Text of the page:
Discovery Play Center
The Children's Discovery Play Center, currently under construction at Three Rivers County Park, is designed to meet that need. The innovative and exciting center is designed for children from infancy through age eight. The colorful and imaginative center features 22,000 square feet of hands-on activities. Self-guided play in a child-sized supermarket, construction zone, and pizza parlor, for example, will provide areas for children not only to interact with others, but to participate in dramatic play that stimulates intellectual growth. Additional elements include block play, do-it-yourself face painting, an art studio, dress-up, water tables, soft-contained-play equipment, a reading room, children's do-it-yourself cooking, a performance area, and space just for infants and toddlers with developmentally-appropriate play activities.
The Center, designed by the White Hutchinson Leisure & Learning Group, is based on the proven concepts that there is a positive relationship between play and cognitive and social development. Activities will combine fun and entertainment with education and learning both indoors and out. Other features include café seating for more than 200 people located in the center of the building surrounded by the play areas. Five private birthday party rooms will prove the perfect place for that special birthday boy or girl. The Center will also fit the needs of preschool and early elementary grade school field trips.
What Parks and Recreation Means to Us
When we hear the term "parks and recreation" we have an idea of what it means to us. Some think of play time for children. Others think of sports. Some think of neighborhood parks with slides and swings and ball fields, while others think of Yellowstone or the Grand Canyon. Clearly, parks and recreation are all of these things, but are also so much more. Parks, recreation, and leisure activities are not only a vital part of our personal lives, but they are fundamental to the quality of life in our communities. Parks and recreation are wise investments that provide benefits, both immediately and for decades to come. Property values are generally higher when homes are located close to quality parks. Today's developers now incorporate as much of the natural landscape as possible, keeping trees when they can, building trails, and creating ponds. So it's not just park lands that add value, but the entire concept of natural areas and recreational experiences. Parks and recreation provide for fun and enjoyment but it goes far beyond that. They are fundamental to the quality of life for individuals, for communities, and for our society as a whole.
Then & Now
If you remember when Lemon Lake was just a field with some lowland marsh, or Lake Etta was an old fishing hole; or when Wood's Historic Grist Mill was a dilapidated, neglected three-story building on the banks of Deep River, obscured by weeds and piles of debris, you can easily recognize the invaluable resources added to the quality of life for Northwest Indiana by the Lake County Parks. If you have been witness to the creation of this first-class county park system here in the heart of industrial Northwest Indiana, you've probably experienced the excitement of watching it grow.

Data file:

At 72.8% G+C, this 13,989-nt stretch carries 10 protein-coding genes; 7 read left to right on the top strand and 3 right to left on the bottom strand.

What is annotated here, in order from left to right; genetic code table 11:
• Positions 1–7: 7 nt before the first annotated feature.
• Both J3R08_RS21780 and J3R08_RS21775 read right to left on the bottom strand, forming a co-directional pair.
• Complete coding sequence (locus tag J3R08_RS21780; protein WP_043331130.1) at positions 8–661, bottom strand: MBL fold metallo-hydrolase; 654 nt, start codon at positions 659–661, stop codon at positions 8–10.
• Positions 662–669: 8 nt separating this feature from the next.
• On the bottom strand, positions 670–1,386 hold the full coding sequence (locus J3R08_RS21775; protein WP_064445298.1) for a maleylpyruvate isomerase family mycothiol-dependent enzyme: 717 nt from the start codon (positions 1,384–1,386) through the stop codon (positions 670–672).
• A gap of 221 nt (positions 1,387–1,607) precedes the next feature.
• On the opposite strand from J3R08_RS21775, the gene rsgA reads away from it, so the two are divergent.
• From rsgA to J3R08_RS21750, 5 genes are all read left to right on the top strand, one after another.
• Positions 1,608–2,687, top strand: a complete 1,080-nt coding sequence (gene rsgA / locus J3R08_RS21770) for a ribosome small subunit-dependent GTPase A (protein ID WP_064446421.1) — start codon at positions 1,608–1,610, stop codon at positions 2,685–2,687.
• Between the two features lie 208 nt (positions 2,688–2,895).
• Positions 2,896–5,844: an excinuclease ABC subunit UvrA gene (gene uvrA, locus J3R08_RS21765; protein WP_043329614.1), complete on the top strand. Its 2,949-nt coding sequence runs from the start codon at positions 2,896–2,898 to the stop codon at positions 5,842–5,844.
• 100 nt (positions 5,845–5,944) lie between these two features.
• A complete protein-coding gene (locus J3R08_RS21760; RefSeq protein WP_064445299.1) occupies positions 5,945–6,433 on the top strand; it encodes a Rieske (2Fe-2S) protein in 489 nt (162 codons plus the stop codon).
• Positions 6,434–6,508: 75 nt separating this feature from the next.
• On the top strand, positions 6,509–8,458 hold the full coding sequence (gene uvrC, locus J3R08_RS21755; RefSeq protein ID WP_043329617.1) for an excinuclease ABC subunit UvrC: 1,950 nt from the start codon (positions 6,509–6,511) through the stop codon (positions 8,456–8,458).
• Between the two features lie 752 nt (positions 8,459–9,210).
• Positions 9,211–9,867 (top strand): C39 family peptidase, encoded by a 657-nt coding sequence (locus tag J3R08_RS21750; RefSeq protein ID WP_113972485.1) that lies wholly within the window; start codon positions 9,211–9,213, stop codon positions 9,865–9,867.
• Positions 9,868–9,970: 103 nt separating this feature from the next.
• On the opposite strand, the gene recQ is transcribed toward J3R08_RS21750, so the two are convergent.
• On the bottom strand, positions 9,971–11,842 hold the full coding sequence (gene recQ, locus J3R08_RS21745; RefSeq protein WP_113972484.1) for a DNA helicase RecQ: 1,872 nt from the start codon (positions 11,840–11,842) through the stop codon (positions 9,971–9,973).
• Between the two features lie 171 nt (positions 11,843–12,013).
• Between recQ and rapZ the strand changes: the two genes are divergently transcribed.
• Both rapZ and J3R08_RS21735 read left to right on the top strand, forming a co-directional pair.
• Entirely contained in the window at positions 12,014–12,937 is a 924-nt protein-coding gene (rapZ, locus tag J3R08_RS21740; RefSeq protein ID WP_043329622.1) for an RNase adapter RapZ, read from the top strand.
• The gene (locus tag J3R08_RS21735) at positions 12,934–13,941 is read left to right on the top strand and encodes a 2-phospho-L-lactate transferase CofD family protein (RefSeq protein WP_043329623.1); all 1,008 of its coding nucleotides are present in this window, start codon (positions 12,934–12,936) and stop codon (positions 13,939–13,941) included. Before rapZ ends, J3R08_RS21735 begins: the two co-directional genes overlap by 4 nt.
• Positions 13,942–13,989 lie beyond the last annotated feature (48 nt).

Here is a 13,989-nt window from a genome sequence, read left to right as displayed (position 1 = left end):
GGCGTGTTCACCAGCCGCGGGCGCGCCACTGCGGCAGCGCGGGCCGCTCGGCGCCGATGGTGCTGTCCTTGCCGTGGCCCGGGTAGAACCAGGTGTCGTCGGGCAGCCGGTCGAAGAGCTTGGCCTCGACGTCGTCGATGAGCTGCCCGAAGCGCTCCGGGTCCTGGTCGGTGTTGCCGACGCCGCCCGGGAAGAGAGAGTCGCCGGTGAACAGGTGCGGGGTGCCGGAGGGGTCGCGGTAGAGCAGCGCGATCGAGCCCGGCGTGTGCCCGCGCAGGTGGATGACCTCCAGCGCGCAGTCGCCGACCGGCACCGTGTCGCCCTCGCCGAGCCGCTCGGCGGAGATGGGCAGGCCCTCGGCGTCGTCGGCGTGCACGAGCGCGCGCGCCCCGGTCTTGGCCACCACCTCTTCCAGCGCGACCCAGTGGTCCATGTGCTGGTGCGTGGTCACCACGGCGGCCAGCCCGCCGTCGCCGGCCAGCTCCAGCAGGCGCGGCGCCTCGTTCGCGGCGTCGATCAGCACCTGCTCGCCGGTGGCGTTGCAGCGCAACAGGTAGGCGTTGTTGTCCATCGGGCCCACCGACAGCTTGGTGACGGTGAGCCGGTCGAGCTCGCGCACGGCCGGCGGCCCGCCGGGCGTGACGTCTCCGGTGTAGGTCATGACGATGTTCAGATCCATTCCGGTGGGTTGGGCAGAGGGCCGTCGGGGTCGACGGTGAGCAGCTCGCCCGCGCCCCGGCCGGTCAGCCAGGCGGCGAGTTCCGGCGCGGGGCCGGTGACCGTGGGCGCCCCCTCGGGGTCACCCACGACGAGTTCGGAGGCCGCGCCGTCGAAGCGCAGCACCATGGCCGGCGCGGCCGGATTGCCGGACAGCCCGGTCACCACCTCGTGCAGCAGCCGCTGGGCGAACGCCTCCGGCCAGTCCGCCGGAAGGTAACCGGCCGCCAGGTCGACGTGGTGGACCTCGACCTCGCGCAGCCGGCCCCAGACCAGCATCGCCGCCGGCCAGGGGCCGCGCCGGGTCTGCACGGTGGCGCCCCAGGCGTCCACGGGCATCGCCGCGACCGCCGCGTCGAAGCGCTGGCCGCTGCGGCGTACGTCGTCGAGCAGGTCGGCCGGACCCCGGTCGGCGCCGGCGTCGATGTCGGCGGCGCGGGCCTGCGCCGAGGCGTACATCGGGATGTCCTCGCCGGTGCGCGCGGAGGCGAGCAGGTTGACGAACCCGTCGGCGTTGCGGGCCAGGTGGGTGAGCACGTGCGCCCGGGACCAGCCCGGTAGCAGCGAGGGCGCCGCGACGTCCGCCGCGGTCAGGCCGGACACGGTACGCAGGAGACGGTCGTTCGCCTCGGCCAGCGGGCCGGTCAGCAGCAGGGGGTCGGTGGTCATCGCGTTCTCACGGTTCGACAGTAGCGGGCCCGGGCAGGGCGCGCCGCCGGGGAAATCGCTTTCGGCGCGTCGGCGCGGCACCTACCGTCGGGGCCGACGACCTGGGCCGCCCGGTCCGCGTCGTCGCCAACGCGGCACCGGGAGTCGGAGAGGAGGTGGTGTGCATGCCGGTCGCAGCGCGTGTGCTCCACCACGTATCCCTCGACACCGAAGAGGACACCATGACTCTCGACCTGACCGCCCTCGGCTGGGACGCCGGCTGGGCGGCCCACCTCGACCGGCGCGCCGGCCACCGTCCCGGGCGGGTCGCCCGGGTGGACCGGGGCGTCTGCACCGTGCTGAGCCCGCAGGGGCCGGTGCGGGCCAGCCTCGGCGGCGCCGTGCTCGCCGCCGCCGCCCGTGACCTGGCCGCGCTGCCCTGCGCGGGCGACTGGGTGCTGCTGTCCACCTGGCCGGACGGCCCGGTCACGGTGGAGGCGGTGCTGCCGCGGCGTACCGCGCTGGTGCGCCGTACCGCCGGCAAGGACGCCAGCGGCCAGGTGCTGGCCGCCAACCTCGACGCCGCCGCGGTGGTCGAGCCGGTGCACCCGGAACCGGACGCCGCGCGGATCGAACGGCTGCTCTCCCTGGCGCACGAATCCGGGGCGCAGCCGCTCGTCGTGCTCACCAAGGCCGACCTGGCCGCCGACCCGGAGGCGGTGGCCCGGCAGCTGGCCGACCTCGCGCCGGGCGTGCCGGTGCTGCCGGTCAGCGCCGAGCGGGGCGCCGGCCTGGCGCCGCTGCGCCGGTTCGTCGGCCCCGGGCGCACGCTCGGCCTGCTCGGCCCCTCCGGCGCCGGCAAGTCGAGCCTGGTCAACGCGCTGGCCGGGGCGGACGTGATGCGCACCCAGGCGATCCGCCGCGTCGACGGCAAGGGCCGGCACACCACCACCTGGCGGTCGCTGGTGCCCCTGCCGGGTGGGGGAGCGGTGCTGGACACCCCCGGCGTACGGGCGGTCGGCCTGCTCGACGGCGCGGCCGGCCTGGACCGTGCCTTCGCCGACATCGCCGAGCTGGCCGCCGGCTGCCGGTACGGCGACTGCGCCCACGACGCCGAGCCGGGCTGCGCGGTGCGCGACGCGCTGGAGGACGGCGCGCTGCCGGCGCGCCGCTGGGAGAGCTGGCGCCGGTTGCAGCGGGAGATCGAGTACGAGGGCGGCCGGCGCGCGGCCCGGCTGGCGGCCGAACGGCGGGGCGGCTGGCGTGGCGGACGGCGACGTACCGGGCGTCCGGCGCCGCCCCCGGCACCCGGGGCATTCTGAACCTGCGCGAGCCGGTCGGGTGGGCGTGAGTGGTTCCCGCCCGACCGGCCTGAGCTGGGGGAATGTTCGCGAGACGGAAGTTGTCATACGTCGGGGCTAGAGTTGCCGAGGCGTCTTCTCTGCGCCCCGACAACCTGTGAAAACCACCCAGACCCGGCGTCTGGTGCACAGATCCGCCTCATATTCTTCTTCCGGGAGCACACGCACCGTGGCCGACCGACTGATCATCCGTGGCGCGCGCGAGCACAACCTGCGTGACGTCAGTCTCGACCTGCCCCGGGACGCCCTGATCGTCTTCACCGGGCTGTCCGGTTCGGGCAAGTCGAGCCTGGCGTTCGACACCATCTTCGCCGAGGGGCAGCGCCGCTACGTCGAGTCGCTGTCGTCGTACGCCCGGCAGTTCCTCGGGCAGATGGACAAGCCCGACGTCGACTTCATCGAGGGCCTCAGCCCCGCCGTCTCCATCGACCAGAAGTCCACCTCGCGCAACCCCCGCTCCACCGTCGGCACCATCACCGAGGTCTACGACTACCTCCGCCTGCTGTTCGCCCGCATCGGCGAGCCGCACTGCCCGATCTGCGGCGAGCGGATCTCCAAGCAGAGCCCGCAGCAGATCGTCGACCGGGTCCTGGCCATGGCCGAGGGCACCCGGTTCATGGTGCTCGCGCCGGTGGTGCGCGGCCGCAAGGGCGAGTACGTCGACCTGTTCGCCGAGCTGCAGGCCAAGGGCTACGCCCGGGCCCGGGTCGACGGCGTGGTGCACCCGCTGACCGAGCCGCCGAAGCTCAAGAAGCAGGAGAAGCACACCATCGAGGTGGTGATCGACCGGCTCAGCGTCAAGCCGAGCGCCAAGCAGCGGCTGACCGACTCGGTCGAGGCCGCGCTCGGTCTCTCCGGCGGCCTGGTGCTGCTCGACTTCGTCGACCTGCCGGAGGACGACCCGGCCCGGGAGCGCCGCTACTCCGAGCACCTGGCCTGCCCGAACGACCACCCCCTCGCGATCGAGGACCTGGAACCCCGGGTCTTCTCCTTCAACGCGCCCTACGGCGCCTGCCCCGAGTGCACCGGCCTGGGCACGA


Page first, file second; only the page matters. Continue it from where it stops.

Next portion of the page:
Today, grants, partnerships, donations, and the tax draw continue to be critical financial sources, but the Waterpark, the Children's Discovery Center, Turkey Creek and Cedar Creek Golf Courses and Banquet on the Green and the Lake Etta Banquet Hall help generate needed funds to support other park sites like Gibson Woods Nature Preserve, marsh restoration, and multi-use trails.
Since its formation in 1968, the park board has been committed to developing a department that would meet the leisure needs of present and future generations. With the goals or providing a balance between open space and recreational development, and enhancing the living environment in urban and suburban areas, the park board has developed a system of twelve parks and two bike/hike trails. It's this balance between natural areas and recreational activities that provides opportunities to residents and visitors from the southern tip of Lake Michigan at Whihala Beach to the Grand Kankakee Marsh and areas between. Often we take for granted the value of public parks, but the benefits they provide are truly endless. The Lake County Park Board will continue to take a leadership role in making the region a place where families choose to live and businesses choose to locate by maintaining quality facilities and presenting valuable programs.
- 1972 - Lemon Lake County Park; 403 acres in Crown Point
- 1973 - Stoney Run County Park; 316 acres in Leroy
- 1977 - Deep River County Park; 1080 acres in Hobart
- 1977 - Lake Etta County Park; 105 acres in Gary
- 1978 - Turkey Creek Golf Course; 151 acres in Merrillville
- 1979 - Grand Kankakee Marsh; 2069 acres in Hebron
- 1981 - Whihala Beach County Park; 22 acres in Whiting
- 1981 - Gibson Woods Nature Preserve; 179 acres in Hammond
- 1983 - Buckley Homestead; 746 acres in Lowell
- 1983 - Oak Ridge Prairie and E-L/OST trails; 939 acres Griffith
- 1995 - Deep River Waterpark (Deep River Campus in Merrillville
- 1998 - Erie Lackawanna trail (Lake County section)
- 1999 - Three Rivers County Park; 78 acres in Lake Station
- 2004 - Oak Savannah hike/bike trail (Trailhead at Oak Ridge Prairie)
- 2005 - Cedar Creek Family Golf Center; 82 acres in Cedar Lake